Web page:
We have known about the role of estrogen in breast cancer going back to the 1800s, when in some cases, surgical removal of the ovaries seemed to help. Ovaries were said to send out mysterious influences to the rest of the body, which, in 1923, was identified as estrogen.
The medical profession jumped on this discovery, and started injecting menopausal women by the thousands – “shots that gave a respectable hook on which to hang visits to the doctor.” Soon, there were pills, and patches, and medical journals – like the Journal of the American Medical Association – regaled doctors with ads on how they can “help women to happiness” by prescribing estrogen.
As far back as the 40s, concerns were raised that this practice might cause breast cancer, noting it would have been nice to figure this out first, before we started dosing women en masse. But breast cancer risk didn’t matter, because 1) heart disease is the #1 killer of women and 2) because women taking hormones appeared to have lower heart attack rates that would outweigh the extra breast cancer.
But, women taking estrogen tended to be of higher socioeconomic class, tended to exercise more, and engage in other healthy lifestyle changes, like increased fibre intake and getting their cholesterol checked. So, maybe that was why women taking estrogens appeared to be protected from heart disease. Maybe it had nothing to do with the drugs themselves: “Despite the medical profession’s enthusiasm for the stuff, only a randomized clinical trial could really resolve this question.” Split women into two groups; half get the hormones; half get a placebo, and you follow them out for a few years. But, there was no such study, until the 1990s, when the Women’s Health Initiative Study was designed.
Wait a second. Why did it take the bulk of a century to decide to definitively study the safety of something they prescribed to millions of women? Maybe it’s because there had never been a female director of the National Institutes of Health until then. Just three weeks after being named NIH Director, she went before Congress to announce, “We need a moonwalk for women.” That “moonwalk” took the form of the Women’s Health Initiative Study.
The bombshell landed in the Summer of 2002. There was so much more invasive breast cancer in the hormone users that they were forced to stop the study prematurely. Yeah, but what about heart disease? Wasn’t that supposed to balance things out? The women didn’t just have more breast cancer; they had more heart attacks, more strokes, more blood clots to their lungs.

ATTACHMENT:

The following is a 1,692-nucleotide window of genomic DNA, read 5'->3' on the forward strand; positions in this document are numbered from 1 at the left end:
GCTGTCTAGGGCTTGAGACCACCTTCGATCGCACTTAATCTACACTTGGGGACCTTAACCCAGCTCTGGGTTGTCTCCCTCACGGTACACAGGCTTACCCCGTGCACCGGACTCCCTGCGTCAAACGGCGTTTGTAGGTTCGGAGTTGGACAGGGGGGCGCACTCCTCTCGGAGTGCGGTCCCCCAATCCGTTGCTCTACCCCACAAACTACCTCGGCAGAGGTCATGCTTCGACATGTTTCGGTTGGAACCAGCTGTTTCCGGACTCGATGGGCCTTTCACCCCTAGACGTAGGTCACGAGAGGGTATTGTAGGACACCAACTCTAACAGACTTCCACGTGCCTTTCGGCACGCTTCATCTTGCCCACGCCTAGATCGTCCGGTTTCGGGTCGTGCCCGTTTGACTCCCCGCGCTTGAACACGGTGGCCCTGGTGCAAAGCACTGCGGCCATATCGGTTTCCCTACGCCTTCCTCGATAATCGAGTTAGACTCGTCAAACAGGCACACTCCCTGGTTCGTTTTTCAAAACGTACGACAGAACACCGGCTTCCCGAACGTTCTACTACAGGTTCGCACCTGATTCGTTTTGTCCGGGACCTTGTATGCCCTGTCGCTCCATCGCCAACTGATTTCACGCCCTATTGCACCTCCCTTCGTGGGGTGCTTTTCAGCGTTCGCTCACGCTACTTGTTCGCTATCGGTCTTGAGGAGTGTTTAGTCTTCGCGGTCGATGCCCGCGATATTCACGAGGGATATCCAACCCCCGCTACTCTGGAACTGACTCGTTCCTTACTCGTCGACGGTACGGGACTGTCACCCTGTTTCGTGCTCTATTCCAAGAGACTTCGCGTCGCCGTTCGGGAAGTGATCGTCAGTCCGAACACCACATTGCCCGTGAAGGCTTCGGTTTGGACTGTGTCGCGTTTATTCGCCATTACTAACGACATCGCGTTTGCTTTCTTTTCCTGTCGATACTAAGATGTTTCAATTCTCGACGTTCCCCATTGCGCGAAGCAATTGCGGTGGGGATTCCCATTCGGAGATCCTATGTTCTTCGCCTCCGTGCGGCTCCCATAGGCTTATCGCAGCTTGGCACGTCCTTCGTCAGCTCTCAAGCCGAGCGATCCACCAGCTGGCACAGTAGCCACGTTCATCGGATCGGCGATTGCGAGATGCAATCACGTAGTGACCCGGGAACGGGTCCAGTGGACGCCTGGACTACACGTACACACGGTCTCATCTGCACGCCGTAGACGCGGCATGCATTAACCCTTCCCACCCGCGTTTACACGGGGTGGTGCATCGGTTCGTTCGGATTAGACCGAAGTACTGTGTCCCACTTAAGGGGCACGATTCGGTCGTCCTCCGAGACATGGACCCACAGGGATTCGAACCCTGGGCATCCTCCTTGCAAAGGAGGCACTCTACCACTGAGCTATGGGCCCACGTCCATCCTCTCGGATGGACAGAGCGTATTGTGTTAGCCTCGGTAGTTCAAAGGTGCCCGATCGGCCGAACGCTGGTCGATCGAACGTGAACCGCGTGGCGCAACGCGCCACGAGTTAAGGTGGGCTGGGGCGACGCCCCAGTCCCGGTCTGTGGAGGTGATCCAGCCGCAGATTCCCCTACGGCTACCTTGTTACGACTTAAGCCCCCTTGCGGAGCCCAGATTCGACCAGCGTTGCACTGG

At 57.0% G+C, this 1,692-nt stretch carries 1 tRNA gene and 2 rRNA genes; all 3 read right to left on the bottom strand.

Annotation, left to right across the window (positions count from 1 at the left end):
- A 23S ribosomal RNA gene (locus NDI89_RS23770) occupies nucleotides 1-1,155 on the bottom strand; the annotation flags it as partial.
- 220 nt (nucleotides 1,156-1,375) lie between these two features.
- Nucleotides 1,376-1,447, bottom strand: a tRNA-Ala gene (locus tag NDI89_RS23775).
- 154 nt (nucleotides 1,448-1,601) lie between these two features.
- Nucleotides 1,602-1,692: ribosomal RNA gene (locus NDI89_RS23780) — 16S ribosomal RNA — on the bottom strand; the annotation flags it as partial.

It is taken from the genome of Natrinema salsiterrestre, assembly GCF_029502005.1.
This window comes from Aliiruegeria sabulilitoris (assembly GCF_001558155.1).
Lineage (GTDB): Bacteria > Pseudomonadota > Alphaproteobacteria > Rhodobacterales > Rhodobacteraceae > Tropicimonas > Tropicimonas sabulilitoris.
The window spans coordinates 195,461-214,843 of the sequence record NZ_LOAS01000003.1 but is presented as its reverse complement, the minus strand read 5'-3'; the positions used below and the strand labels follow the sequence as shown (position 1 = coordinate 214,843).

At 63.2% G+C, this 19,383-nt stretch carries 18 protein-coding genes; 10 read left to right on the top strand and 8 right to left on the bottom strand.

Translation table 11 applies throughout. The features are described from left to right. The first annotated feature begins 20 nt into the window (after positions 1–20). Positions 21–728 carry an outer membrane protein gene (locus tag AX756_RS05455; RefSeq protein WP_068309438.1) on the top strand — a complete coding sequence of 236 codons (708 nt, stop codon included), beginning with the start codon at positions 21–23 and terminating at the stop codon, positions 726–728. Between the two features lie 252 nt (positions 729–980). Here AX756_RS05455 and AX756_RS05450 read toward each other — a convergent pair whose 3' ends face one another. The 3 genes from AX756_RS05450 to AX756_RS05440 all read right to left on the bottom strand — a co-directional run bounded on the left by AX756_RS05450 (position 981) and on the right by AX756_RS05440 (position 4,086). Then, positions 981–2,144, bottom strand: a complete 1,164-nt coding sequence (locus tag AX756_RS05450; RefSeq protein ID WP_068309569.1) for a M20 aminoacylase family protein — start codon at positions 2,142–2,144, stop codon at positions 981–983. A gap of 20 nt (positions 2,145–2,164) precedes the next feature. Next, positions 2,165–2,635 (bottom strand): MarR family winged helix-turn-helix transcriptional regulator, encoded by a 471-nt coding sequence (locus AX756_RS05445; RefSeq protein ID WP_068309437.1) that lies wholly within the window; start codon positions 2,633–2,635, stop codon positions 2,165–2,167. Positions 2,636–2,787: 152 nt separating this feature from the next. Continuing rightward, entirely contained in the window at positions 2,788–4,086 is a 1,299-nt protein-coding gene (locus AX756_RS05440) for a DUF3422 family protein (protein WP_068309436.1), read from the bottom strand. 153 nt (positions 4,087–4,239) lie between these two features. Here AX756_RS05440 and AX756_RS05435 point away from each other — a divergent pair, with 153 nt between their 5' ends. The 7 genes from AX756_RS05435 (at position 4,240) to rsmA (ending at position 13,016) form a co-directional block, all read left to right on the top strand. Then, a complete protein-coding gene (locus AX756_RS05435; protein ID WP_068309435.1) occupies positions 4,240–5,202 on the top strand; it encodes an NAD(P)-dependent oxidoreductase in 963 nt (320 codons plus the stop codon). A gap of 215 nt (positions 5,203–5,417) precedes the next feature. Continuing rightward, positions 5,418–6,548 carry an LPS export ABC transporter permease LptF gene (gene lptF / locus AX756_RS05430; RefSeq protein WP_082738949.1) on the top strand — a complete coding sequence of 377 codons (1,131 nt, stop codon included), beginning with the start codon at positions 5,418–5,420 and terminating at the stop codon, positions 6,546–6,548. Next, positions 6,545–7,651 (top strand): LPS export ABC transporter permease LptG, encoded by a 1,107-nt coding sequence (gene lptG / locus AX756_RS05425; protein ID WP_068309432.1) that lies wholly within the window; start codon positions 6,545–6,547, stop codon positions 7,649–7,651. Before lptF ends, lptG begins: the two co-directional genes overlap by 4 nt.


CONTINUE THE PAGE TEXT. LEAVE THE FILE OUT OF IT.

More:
The news that women treated with hormone replacement therapy experienced higher rates of breast cancer, cardiovascular disease, and overall harm rocked women and physicians across the country. Estrogen started out as the most prescribed drug in America before the study, but the number of prescriptions dropped immediately, and, within ONE year, so did the incidence of breast cancer in the United States.
But the most important part of this story was why were we all so surprised? There had been decade after decade of repeated warnings about the risks of cancer. In fact, the reason breast cancer patients had so much trouble suing the drug company was that the drugs contained warning labels for decades. And, having disclosed it, “any reasonable physician would have surely included it in their risk and benefit discussion with their patients.” It’s like the warning labels on packs of cigarettes. If you get lung cancer, now, you should have known better. And so, if you got breast cancer, don’t blame the drug company. They warned you about the risks, right there, clear as day.
Why didn’t more doctors warn their patients?
Even after the study came out, millions of prescriptions continued to be dispensed. “That’s a lot of cancer in our patients we caused [25%!]”, wrote one doctor. “How long will it take [doctors] to stop listening to the drug companies, and “admit that we are harming many of our patients, and…start changing our prescription habits?”
Why did this practice continue in the face of mounting evidence of harm?
Well, it is a multibillion dollar industry. Despite an overwhelming amount of evidence to the contrary, many physicians still believe that estrogenic hormones have overall health benefits, a non-evidence-based perception that may be the result of decades of carefully orchestrated corporate influence on the medical literature. Dozens of ghostwritten reviews were published in medical journals to promote unproven benefits, and downplay the harms of menopausal hormone therapy. They’d pay PR companies to write the articles, and then pass them off as written by some expert.
So, “gynecologists must switch allegiance from eminence-based to evidence-based medicine” – consider what the science actually says, and not just what some so-called expert says. “One might say the current culture of gynecology encourages the dissemination of health advice based on advertising, rather than science.”
If [doctors] really wanted to prevent heart attacks in women, simple lifestyle behaviours can eliminate more than 90% of heart attack risk. So… instead of being BigPharma’s pawns, recommending a healthful diet, increased exercise, and smoking cessation would truly benefit women’s health.
Another fabulous article by NutritionFacts.org